16 NOVEMBER 1844, Page 11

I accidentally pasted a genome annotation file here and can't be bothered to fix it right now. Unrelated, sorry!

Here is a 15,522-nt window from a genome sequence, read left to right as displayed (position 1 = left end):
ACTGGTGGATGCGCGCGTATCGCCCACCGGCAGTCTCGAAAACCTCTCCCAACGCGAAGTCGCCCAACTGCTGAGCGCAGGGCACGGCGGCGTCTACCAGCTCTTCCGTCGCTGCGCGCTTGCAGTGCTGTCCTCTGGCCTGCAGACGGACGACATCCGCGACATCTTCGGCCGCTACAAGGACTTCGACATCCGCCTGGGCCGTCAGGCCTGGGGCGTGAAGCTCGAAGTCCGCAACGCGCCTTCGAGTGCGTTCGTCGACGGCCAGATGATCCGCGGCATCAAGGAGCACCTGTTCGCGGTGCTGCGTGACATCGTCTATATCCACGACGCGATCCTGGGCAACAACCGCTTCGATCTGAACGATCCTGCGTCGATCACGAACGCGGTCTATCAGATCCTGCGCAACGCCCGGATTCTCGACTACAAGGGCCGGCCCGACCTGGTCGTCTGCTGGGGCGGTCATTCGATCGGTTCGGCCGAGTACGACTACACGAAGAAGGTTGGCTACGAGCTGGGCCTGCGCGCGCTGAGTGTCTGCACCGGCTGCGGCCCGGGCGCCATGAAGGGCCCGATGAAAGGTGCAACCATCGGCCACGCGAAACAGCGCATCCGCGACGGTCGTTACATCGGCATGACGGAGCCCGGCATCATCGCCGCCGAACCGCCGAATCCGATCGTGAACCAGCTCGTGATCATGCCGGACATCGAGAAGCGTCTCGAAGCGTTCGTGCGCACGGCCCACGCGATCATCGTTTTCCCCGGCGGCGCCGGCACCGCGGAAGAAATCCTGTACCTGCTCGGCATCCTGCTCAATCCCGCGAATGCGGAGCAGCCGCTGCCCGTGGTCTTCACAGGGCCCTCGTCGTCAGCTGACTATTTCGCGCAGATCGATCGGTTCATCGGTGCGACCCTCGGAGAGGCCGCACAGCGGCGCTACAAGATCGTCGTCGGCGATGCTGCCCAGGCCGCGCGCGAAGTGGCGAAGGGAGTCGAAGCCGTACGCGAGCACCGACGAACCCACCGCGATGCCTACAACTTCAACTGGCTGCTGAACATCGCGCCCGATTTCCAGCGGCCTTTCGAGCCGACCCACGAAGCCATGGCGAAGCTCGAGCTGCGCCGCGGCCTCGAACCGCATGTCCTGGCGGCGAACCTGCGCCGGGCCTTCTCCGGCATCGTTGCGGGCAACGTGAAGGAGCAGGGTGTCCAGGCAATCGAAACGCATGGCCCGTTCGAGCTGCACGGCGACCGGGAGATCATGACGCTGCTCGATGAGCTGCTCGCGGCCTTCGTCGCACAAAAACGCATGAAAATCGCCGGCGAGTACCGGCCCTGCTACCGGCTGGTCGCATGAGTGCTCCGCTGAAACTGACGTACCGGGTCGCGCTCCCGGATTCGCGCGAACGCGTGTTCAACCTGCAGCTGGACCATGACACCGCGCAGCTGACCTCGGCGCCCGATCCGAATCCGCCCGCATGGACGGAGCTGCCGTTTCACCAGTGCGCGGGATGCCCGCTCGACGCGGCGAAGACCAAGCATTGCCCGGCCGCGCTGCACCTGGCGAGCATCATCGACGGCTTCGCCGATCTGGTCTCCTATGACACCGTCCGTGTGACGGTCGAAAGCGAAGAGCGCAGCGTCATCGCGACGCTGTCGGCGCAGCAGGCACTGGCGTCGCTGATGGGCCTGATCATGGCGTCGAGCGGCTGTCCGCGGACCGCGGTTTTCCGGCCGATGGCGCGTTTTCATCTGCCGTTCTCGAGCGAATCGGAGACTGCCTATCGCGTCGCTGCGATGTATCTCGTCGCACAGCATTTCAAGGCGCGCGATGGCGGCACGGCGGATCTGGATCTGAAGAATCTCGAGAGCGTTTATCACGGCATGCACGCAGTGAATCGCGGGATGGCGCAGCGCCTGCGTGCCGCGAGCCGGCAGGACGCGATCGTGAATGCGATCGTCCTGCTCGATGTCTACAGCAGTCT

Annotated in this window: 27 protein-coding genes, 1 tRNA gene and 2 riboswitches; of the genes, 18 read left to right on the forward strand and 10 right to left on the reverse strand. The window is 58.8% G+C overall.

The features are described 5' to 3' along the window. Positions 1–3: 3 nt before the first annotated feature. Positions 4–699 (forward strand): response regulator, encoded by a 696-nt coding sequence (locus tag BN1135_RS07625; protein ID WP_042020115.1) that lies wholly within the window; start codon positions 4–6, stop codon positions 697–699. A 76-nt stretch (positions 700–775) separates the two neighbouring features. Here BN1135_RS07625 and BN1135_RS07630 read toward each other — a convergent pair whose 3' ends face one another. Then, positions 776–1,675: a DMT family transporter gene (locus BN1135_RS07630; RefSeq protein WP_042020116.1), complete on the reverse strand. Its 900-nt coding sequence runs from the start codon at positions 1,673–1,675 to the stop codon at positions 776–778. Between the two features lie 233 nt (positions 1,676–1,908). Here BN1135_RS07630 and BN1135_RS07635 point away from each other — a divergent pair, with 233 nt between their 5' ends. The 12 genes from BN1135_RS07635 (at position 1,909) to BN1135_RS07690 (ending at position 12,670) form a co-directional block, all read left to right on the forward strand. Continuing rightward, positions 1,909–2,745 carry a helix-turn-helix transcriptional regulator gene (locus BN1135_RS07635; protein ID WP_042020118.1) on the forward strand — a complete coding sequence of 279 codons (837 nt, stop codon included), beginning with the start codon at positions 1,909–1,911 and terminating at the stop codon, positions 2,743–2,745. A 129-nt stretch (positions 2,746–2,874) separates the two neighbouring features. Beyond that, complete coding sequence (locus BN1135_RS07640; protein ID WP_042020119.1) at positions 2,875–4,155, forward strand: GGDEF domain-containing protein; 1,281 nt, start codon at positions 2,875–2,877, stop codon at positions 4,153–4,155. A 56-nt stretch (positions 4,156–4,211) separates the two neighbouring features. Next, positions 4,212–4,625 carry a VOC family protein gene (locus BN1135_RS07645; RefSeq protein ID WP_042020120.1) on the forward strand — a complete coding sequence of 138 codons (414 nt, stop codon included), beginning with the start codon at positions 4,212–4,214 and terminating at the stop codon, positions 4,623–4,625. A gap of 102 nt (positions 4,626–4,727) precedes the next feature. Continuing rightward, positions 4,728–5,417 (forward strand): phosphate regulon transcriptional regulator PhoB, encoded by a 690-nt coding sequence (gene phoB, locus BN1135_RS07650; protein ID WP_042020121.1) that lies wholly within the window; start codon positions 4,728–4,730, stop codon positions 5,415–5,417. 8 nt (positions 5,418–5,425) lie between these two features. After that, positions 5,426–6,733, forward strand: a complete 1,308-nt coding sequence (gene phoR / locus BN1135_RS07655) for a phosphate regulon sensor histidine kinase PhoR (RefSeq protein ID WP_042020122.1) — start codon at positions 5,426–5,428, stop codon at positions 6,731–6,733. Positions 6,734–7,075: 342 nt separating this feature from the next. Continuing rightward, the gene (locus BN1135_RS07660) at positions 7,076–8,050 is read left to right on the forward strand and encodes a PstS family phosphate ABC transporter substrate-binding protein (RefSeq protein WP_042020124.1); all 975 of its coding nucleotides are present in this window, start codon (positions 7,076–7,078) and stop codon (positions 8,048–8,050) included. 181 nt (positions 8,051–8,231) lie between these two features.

RAILWAYS, however well adapted to accelerate the progress of tra- vellers, are not unlikely to retard the progress of legislation. The Gazette of last Wednesday extends to the monster bulk of seven sheets ; and almost the whole of the extra space is occupied with "notices" for Railway Bills. Even with all the preliminary abridgments of the Board of Trade, here is a mass of business of itself almost enough for one session. What time will be left for general legislation—home, colonial, and foreign ? Railway bills will be in Parliament to all other kinds of bills what railways in propriis personis are to the old-fashioned roads which cross them on a level. In the former case as in the latter, there will be closed gates to stop all passengers till the train whirls past. As the ob- solete stage-coach and forlorn post-chaise are kept waiting at the barrier till the snorting engine with its Cyclopean solitary eye of fire and mane of steam clatters past, so the eloquence of HUME and the indignation of FERRAND will be arrested in mid-volley till the railway bill has passed. Is it not possible to carry railway bills in viaducts over Parliament, or in tunnels under it ? In plain lan- guage, would not Railway, Road, and Canal business, be better disposed of by District Boards than by the Imperial Legislature ?